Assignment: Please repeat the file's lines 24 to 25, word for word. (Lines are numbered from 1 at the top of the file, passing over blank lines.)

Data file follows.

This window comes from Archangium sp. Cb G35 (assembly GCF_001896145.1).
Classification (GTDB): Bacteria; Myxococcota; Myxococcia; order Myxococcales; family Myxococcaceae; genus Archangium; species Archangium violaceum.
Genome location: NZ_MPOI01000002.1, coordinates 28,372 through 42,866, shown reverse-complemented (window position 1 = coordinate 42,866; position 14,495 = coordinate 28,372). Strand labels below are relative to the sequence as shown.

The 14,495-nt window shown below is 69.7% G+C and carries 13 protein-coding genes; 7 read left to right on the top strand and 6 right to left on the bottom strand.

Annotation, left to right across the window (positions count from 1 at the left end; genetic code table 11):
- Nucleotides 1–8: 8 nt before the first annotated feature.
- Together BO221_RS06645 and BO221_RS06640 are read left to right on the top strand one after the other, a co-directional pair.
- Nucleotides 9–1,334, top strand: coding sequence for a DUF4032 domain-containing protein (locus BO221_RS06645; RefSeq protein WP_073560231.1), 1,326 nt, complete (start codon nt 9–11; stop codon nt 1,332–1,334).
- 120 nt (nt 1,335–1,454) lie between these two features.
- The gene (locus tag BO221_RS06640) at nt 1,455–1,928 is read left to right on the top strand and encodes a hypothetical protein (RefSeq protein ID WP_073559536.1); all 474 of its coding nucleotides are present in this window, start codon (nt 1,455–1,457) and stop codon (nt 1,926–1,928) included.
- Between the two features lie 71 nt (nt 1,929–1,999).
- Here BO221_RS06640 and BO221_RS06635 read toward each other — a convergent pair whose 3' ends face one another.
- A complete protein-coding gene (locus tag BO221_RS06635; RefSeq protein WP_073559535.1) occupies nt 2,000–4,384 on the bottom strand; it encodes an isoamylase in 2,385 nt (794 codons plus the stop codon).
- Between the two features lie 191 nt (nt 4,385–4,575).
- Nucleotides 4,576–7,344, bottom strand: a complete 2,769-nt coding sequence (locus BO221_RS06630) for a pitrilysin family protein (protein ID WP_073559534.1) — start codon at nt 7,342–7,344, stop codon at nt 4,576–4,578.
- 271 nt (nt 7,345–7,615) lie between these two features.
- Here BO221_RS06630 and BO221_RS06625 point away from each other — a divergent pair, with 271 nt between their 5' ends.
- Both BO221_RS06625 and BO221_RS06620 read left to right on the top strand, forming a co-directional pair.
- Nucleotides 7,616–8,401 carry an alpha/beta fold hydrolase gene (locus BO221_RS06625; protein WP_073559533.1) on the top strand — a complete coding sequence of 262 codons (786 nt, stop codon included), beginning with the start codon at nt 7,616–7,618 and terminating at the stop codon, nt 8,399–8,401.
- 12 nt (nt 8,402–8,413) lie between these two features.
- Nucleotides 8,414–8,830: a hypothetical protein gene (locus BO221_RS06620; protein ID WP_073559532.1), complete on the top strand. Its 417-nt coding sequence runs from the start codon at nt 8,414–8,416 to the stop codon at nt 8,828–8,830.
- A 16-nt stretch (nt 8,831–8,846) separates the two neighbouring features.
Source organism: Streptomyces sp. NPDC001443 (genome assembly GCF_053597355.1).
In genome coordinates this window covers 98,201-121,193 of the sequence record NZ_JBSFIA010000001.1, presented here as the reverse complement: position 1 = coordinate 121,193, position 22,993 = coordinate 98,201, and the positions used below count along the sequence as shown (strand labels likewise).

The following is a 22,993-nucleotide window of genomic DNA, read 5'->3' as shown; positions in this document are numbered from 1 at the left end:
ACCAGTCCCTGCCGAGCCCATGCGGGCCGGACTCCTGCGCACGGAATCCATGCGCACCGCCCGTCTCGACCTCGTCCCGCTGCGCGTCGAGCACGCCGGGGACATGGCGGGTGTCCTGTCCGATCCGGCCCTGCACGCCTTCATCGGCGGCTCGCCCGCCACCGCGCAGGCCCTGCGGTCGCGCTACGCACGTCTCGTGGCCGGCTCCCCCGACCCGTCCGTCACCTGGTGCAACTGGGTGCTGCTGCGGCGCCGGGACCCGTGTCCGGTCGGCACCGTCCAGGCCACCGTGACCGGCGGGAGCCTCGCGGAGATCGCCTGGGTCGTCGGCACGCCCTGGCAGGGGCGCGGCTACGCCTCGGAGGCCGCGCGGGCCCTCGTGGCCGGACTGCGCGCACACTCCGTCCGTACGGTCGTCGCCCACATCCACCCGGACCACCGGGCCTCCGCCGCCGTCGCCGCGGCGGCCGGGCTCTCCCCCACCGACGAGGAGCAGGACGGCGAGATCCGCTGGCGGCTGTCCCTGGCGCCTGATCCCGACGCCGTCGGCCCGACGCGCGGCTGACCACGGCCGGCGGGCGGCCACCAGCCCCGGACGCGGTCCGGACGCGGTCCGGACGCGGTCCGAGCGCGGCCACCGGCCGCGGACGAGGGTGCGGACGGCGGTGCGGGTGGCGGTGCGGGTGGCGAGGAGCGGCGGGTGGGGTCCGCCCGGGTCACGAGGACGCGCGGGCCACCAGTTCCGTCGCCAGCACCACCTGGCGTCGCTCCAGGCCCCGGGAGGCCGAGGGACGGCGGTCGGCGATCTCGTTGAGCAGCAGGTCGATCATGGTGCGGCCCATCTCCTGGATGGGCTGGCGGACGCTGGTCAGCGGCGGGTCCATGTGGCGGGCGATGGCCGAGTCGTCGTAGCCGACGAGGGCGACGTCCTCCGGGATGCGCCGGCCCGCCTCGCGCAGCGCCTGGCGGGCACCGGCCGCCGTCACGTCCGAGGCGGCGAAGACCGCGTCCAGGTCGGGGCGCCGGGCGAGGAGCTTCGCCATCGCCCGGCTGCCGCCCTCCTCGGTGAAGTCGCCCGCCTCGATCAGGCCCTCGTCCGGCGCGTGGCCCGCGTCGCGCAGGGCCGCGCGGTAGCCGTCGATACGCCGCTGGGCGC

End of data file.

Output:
In genome coordinates this window covers 98,201-121,193 of the sequence record NZ_JBSFIA010000001.1, presented here as the reverse complement: position 1 = coordinate 121,193, position 22,993 = coordinate 98,201, and the positions used below count along the sequence as shown (strand labels likewise).

The following is a 22,993-nucleotide window of genomic DNA, read 5'->3' as shown; positions in this document are numbered from 1 at the left end: